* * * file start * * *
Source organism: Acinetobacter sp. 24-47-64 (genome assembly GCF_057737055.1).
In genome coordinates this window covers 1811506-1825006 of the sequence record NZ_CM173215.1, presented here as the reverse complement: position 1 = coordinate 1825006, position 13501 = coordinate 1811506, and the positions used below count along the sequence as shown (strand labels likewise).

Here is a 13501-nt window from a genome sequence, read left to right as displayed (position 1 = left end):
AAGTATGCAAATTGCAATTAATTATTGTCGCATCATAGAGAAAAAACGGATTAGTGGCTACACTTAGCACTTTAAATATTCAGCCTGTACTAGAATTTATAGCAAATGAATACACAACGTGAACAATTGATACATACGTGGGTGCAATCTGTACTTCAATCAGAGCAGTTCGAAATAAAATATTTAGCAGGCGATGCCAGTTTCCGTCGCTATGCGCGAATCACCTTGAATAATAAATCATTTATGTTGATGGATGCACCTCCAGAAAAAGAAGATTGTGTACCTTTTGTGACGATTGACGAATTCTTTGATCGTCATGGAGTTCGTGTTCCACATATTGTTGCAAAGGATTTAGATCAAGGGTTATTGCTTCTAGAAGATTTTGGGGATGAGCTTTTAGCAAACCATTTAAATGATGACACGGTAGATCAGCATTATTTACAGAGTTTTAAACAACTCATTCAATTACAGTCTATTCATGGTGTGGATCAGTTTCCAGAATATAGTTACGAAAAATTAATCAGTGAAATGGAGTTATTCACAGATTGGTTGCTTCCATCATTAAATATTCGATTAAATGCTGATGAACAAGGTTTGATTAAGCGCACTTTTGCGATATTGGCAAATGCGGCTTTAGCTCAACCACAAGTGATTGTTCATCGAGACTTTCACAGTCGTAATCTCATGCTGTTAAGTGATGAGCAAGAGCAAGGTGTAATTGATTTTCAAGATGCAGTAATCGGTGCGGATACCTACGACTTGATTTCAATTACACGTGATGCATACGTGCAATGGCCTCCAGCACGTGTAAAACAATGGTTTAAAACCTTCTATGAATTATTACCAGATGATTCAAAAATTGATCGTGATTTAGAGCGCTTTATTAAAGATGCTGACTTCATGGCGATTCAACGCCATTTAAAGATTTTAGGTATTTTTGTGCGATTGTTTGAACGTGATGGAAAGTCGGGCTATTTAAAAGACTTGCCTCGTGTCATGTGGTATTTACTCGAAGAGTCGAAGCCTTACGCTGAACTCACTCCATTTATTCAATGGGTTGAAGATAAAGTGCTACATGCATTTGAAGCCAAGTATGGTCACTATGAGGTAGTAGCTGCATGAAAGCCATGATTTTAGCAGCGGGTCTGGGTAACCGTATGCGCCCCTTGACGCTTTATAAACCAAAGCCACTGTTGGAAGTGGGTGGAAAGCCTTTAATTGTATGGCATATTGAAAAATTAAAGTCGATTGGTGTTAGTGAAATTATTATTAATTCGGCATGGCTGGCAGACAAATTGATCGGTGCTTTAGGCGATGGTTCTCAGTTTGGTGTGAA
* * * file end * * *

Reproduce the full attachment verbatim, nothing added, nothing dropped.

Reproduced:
Source organism: Acinetobacter sp. 24-47-64 (genome assembly GCF_057737055.1).
In genome coordinates this window covers 1811506-1825006 of the sequence record NZ_CM173215.1, presented here as the reverse complement: position 1 = coordinate 1825006, position 13501 = coordinate 1811506, and the positions used below count along the sequence as shown (strand labels likewise).

Here is a 13501-nt window from a genome sequence, read left to right as displayed (position 1 = left end):
AAGTATGCAAATTGCAATTAATTATTGTCGCATCATAGAGAAAAAACGGATTAGTGGCTACACTTAGCACTTTAAATATTCAGCCTGTACTAGAATTTATAGCAAATGAATACACAACGTGAACAATTGATACATACGTGGGTGCAATCTGTACTTCAATCAGAGCAGTTCGAAATAAAATATTTAGCAGGCGATGCCAGTTTCCGTCGCTATGCGCGAATCACCTTGAATAATAAATCATTTATGTTGATGGATGCACCTCCAGAAAAAGAAGATTGTGTACCTTTTGTGACGATTGACGAATTCTTTGATCGTCATGGAGTTCGTGTTCCACATATTGTTGCAAAGGATTTAGATCAAGGGTTATTGCTTCTAGAAGATTTTGGGGATGAGCTTTTAGCAAACCATTTAAATGATGACACGGTAGATCAGCATTATTTACAGAGTTTTAAACAACTCATTCAATTACAGTCTATTCATGGTGTGGATCAGTTTCCAGAATATAGTTACGAAAAATTAATCAGTGAAATGGAGTTATTCACAGATTGGTTGCTTCCATCATTAAATATTCGATTAAATGCTGATGAACAAGGTTTGATTAAGCGCACTTTTGCGATATTGGCAAATGCGGCTTTAGCTCAACCACAAGTGATTGTTCATCGAGACTTTCACAGTCGTAATCTCATGCTGTTAAGTGATGAGCAAGAGCAAGGTGTAATTGATTTTCAAGATGCAGTAATCGGTGCGGATACCTACGACTTGATTTCAATTACACGTGATGCATACGTGCAATGGCCTCCAGCACGTGTAAAACAATGGTTTAAAACCTTCTATGAATTATTACCAGATGATTCAAAAATTGATCGTGATTTAGAGCGCTTTATTAAAGATGCTGACTTCATGGCGATTCAACGCCATTTAAAGATTTTAGGTATTTTTGTGCGATTGTTTGAACGTGATGGAAAGTCGGGCTATTTAAAAGACTTGCCTCGTGTCATGTGGTATTTACTCGAAGAGTCGAAGCCTTACGCTGAACTCACTCCATTTATTCAATGGGTTGAAGATAAAGTGCTACATGCATTTGAAGCCAAGTATGGTCACTATGAGGTAGTAGCTGCATGAAAGCCATGATTTTAGCAGCGGGTCTGGGTAACCGTATGCGCCCCTTGACGCTTTATAAACCAAAGCCACTGTTGGAAGTGGGTGGAAAGCCTTTAATTGTATGGCATATTGAAAAATTAAAGTCGATTGGTGTTAGTGAAATTATTATTAATTCGGCATGGCTGGCAGACAAATTGATCGGTGCTTTAGGCGATGGTTCTCAGTTTGGTGTGAA